By David Douglass
NCSL’s International Relations Task Force (IRTF) met in Honolulu last October, coinciding with the NCSL Executive Committee meeting.
Approximately 12 task force members took part in the gathering at the Hyatt Regency Waikiki. The IRTF agenda kicked off with brief welcoming remarks by one of the three IRTF co-chairs, Senator Curt Bramble (R-Utah).
This opening segued into the first module of the task force meeting, namely four presentations from serving legislators and legislative staff, describing the challenges and opportunities associated with hosting international parliamentarians and staff at state capitols.
Presenters included Representative Aaron Johanson (a five-term Hawaii Democrat and majority whip in the Hawaii Legislature), Chuck Gates (international relations coordinator in the Utah Legislature), Sheron Violini (deputy secretary of operations for the California Senate) and Joe Ayala (principal deputy with the California Office of Legislative Counsel).
Johanson shared with the group his personal experiences that helped shape his appreciation for international engagement and inform his work as a legislator. He lived abroad as a youngster, attending high school in Japan and university in China. He emphasized the value of active engagement with foreign delegations who arrive in Hawaii to discuss matters of shared importance tied to his committee work on labor, public employment, economic development and business.
In Utah, the work of international relations is closely tied to the state’s economic development efforts to attract and develop foreign businesses and trade as part of its overall economic development strategy.
Working in coordination with the legislature’s International Relations and Trade Committee, Gates described his efforts to help advance the state’s interests through memorable milestones such as the Spike 150 celebration honoring the 150th anniversary of the Transcontinental Railroad (hosted at Golden Spike National Historical Park in May 2019) and the 68th United Nations Civil Society Conference (hosted by Salt Lake City in August 2019).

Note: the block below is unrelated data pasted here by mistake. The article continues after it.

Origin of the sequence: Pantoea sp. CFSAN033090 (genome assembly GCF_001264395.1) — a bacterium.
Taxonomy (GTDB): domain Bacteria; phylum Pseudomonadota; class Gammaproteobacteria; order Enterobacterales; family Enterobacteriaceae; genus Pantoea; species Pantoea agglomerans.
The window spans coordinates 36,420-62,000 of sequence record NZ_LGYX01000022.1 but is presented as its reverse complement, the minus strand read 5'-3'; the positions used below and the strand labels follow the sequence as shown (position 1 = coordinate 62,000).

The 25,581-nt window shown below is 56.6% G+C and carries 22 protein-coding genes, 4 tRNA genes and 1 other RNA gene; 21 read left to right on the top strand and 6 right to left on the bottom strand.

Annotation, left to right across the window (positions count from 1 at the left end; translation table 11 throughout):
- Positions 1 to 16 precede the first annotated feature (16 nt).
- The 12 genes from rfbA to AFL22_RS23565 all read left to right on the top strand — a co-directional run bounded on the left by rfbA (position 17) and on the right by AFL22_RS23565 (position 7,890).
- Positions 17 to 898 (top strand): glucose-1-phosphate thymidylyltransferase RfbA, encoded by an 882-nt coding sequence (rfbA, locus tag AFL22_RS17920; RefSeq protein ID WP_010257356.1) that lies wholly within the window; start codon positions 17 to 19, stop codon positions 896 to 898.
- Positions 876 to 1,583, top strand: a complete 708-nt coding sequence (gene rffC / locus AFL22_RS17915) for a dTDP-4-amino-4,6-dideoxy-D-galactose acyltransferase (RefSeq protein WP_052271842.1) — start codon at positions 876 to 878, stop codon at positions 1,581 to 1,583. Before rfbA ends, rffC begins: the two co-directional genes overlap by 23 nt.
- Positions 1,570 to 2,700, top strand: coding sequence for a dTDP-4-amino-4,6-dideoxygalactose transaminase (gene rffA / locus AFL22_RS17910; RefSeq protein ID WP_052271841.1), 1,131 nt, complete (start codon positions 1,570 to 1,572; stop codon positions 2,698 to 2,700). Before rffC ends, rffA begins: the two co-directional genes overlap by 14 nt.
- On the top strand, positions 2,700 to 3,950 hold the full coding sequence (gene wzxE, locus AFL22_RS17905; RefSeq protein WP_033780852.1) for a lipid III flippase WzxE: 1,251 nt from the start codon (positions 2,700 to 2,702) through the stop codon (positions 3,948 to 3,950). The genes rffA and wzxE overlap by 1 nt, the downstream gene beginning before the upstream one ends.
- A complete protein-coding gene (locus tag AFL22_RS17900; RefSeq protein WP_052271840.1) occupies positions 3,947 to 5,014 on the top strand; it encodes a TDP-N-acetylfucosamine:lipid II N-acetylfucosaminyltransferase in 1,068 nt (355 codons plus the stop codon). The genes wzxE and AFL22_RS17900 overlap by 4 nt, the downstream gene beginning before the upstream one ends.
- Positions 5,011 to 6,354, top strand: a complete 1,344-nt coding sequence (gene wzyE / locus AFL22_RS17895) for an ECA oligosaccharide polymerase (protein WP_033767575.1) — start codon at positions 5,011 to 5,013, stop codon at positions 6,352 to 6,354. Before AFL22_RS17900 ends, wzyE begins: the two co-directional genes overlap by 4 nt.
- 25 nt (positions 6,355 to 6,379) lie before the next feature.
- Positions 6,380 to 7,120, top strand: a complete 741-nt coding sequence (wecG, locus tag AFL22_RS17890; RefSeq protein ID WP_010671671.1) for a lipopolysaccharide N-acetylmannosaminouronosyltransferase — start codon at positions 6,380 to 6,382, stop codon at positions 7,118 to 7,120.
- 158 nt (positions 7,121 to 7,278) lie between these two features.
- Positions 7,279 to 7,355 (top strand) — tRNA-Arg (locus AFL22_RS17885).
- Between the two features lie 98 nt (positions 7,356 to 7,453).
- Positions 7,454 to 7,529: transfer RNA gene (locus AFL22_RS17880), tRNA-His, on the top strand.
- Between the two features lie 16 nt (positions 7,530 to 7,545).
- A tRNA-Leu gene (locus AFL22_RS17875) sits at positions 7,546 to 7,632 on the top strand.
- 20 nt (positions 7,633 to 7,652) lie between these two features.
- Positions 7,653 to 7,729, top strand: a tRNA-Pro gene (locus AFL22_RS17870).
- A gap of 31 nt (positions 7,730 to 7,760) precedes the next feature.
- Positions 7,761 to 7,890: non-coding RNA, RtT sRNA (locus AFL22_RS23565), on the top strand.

Violini described the work of the California Senate’s Office of International Relations, established in 1987 to assist senators in furthering strong economic and diplomatic ties between California and the rest of the world. More than 6,000 visitors from over 100 countries have visited California since the office’s inception. The highest priority topics of interest include the state’s legislative process, its budget and finance methodology and achievements in specific fields like technology. The state also enjoys 28 official sister state relationships around the world as well as a bilateral scholar program with Japan.
Ayala, another Californian, described the efforts of his Office of Legislative Counsel to host international fellows under the U.S. State Department’s Professional Fellows Program. Since 2010, in collaboration with the nonprofit organization American Councils, his office has hosted individuals from Armenia, Georgia, Moldova, Russia, Ukraine and Vietnam.
Since most fellows are attorneys, Ayala’s staff strives to expose them to jury trials, legislative meetings and other aspects of the legal system. This program also includes an outbound component, wherein Ayala’s team lectured student groups and conferred with high-ranking public officials in Armenia and Ukraine.
The participants heard an international perspective on this topic from Li Xiaolin, president of the Chinese People’s Association for Friendship with Foreign Countries. She was in Honolulu leading a five-person delegation on an NCSL study tour, as part of the memorandum of understanding between our two organizations.
NCSL has enjoyed a long-standing relationship with the Friendship Association since the mid-1990s, including scores of exchanges between our two countries.
Li remarked on this long-standing connection and the intrinsic benefits of shared dialogue between legislators and staff from China and the U.S. She reflected on how favorably her organization has worked with NCSL over the years, sending scores of U.S. delegates to Chinese cities and provinces.
The morning’s program then turned to the subject of the U.S.’s Indo-Pacific relations. The IRTF’s two other co-chairs, Mississippi Speaker Pro Tempore Greg Snowden (R) and Kentucky Legislative Fiscal Analyst Chuck Truesdell, helped introduce the subject and our guest speakers to attendees.
The speakers hailed from the East-West Center, an esteemed educational and research organization based in Hawaii. Established by the U.S. Congress in 1960, the Center serves as a multi-disciplinary resource for information and analysis on critical issues of common concern among the United States, Asia and the Pacific.
The center’s president, Richard Vuylsteke, provided a broad-based outlook on America’s regional relations. Leveraging his experience with the American Chamber of Commerce in Hong Kong and Taipei, Vuylsteke reflected on the region’s movement towards an economic and political inflection point. With respect to Hong Kong and Taiwan, institutional principles of openness and transparency are coming under greater scrutiny vis a vis China’s posture towards market openness, rule of law, and local governance.
Vuylsteke was followed by Denny Roy, senior fellow and Northeast Asia security specialist at EWC, who drilled down into observations about the U.S. Free and Open Indo-Pacific Policy, Asia-Pacific security issues and Chinese foreign policy.
David Douglass is a policy specialist in NCSL’s International Program.